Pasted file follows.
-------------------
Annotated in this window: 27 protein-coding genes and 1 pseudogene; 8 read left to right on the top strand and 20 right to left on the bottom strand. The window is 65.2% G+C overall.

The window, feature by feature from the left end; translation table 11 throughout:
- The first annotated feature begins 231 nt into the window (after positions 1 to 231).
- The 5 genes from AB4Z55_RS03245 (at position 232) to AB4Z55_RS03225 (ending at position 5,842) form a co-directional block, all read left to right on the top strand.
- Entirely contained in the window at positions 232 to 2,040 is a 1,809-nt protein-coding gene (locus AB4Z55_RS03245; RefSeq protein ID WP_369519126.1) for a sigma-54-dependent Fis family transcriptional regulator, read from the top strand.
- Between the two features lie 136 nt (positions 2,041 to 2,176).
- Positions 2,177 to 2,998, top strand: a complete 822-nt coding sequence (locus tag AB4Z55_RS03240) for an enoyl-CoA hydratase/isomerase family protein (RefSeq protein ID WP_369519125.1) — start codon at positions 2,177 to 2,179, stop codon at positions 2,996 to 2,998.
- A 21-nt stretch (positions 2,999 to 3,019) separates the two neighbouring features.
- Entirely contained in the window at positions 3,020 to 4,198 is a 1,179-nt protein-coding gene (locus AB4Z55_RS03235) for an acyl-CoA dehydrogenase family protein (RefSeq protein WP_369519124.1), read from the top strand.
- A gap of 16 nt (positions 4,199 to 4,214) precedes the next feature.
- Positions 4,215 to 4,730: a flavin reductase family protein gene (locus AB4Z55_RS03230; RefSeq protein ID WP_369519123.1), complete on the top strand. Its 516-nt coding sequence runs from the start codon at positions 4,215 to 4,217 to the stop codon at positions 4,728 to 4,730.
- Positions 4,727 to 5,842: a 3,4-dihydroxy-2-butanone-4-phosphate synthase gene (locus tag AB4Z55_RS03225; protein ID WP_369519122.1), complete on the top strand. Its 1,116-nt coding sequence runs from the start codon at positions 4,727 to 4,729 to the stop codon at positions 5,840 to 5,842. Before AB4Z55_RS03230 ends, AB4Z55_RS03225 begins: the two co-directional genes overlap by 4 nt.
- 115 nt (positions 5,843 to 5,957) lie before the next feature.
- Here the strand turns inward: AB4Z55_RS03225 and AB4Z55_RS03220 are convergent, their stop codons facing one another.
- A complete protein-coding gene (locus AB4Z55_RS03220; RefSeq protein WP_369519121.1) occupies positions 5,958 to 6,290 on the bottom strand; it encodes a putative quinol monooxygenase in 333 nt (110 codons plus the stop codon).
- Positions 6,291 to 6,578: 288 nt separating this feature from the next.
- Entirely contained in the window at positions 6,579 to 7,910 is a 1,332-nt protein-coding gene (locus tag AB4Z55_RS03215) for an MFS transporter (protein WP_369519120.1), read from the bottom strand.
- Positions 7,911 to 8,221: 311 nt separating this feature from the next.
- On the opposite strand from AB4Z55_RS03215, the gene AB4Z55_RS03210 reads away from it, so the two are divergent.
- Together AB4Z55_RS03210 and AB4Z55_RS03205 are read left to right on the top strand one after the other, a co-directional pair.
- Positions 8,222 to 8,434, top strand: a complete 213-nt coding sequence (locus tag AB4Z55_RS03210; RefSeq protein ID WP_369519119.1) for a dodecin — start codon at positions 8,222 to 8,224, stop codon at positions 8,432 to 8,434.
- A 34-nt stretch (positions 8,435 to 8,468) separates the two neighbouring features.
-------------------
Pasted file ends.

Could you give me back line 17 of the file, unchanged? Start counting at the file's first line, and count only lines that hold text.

- Entirely contained in the window at positions 6,579 to 7,910 is a 1,332-nt protein-coding gene (locus tag AB4Z55_RS03215) for an MFS transporter (protein WP_369519120.1), read from the bottom strand.